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The Lost Art of Decile Analysis

The objective of classification is a primary and broadly-leveraged application of machine learning algorithms. Although, if meticulous consideration through extra analysis is not taken into the subtlety in the outcome of even a seemingly straightforward binary classifier, then the deeper meaning of your forecast might be obscured.

Binary Logistic Regression is leveraged as a Classification Algorithm when we wish the response variable to be dichotomous (Churn/not churned, Pass/Fail/No spam, etc.)

Typically, we make logistic regression into a classification algorithm by establishing a relevant probability cut-off or threshold.

The issue of classifying leveraging a threshold value

Fixing the probability threshold is essentially a business call an not a statistical one.

Frank Harrell, on his website, makes the point “classification is a forced choice.”

Now, take up this instance. You opt for a threshold value of 0.5. The ML algorithmel outputs the probability of default or no default (1 = default, 0 = no default) for four customers as 0.51, 0.49, 0.23, and 0.92. On the basis of this threshold, 2 are categorized as ‘default’ and 2 are categorized as ‘no default’. Although, ask yourself this – isn’t it too close to call for the clients with probabilities of 0.51 and 0.49? 0.51 is surely closer to 0.49 (which is categorized as no default) than it is to 0.92 (which is categorized as default)

A few machine learning packages and low code utilities don’t demonstrate the forecasted probabilities to the user overtly. The user is therefore oblivious to what forecasted probabilities are received. They merely get the decision – default or no default (1 or 0). In the scenario of 0.49 and 0.51, the user gladly made the decision that the individual will not default and will default, respectively. But a look inside the forecasted probabilities unveils that it was too close to judge!

The other issue with thresholds is that when we leverage an improper scoring ruling such as classification accuracy, it can be subject to gaming. For instance, if out of 100 people, 95 of them are defaulters on a loan, and 5 individuals pay up on time. If the classifier categorizes everybody to default on the loan, then it would have a precision of 95%!

Is there a better way to leverage Logistic Regression?

Domains like Finance and Marketing leverage Logistic Regression is a more relevant manner for credit risk modelling and marketing campaign targeting, respectively.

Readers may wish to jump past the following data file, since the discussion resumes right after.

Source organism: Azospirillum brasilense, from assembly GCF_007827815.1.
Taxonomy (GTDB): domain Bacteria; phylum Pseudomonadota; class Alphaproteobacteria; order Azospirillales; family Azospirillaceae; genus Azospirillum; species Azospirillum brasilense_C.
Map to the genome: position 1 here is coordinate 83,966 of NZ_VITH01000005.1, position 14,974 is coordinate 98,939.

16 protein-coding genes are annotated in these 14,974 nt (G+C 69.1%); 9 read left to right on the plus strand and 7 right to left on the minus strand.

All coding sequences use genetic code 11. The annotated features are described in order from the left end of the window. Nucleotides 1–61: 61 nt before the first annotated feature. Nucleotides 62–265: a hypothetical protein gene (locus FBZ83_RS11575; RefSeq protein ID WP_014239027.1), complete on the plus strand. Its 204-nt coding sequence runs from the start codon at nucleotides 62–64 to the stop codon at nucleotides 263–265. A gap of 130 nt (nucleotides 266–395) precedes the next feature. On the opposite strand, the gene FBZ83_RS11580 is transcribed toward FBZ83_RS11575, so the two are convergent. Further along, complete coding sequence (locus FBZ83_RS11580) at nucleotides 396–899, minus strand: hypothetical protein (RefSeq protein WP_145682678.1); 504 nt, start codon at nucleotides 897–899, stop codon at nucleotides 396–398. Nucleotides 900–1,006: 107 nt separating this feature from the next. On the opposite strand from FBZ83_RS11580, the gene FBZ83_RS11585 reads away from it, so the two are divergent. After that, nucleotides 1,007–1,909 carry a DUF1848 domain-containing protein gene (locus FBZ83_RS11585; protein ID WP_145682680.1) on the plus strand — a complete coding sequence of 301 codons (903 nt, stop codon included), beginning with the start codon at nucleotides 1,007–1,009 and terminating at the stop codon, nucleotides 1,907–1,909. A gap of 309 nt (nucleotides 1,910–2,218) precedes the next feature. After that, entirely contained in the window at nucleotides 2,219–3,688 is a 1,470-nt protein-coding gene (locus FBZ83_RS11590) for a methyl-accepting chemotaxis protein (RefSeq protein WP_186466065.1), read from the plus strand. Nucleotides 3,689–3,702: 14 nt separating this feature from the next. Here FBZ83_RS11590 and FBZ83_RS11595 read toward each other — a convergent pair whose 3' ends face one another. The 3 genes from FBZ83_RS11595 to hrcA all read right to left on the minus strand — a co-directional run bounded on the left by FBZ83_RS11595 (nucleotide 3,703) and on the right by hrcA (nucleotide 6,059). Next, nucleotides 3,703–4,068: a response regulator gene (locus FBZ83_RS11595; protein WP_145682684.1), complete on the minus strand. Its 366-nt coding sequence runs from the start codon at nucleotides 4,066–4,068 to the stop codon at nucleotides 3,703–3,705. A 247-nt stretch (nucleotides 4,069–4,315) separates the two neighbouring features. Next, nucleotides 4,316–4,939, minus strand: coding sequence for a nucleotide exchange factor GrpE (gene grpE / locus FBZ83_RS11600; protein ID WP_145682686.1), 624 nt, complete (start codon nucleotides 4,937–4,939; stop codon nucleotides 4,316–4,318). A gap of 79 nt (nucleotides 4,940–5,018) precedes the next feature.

A real use case

Let’s assume you are a CMO responsible for sales and marketing of a particular product in your enterprise. You intend to initiate a marketing campaign to enhance sales of that specific product. You have been provided a static budget for this. Now you would desire to obtain the highest return of investment possible, that is, spend the precise fixed budget or even a lesser amount and obtain the maximum sales achievable. Here is what you possess.

You possess the data for 10,000 clients who either bought or not bought a similar offering historically.

You would like to comprehend which clients ought to be targeted to enhance the likelihood of purchase this time around.

You would definitely prefer to target those individuals who are more probable to purchase the product since you possess a static budget with regards to the campaign. How to go about this?

The solution is Decile Analysis.

So, what is a decile analysis?

Decile analysis was at one time a very popularly leveraged strategy. Although, the convention of teaching and bucketing machine learning issues into either ‘classification’ or ‘Regression’ variants led individuals to forget the Decile analysis type analyses.

Several veteran data scientists would recollect it by the naming ‘Gains Chart’. Decile Analysis is leveraged to classify a dataset from highest to lowest values or the other way round (on the basis of forecasted probabilities)

As apparent from the name, the analysis consists of dividing up the dataset into ten equivalent groups. Every group should possess the same number of observations/clients.

It ranks clients in the order from most probable to respond to least probable to respond.

The following are the steps:

  1. Develop a Logistic Regression model. In this scenario, the dependent variable was ‘odds of purchasing the product’ with 1 indicating purchased, 0 indicating not purchased. Also the appropriate independent variable were chosen.
  2. Obtain the forecasted probabilities from the Logistic Regression algorithm. Arrange the probabilities in descending fashion.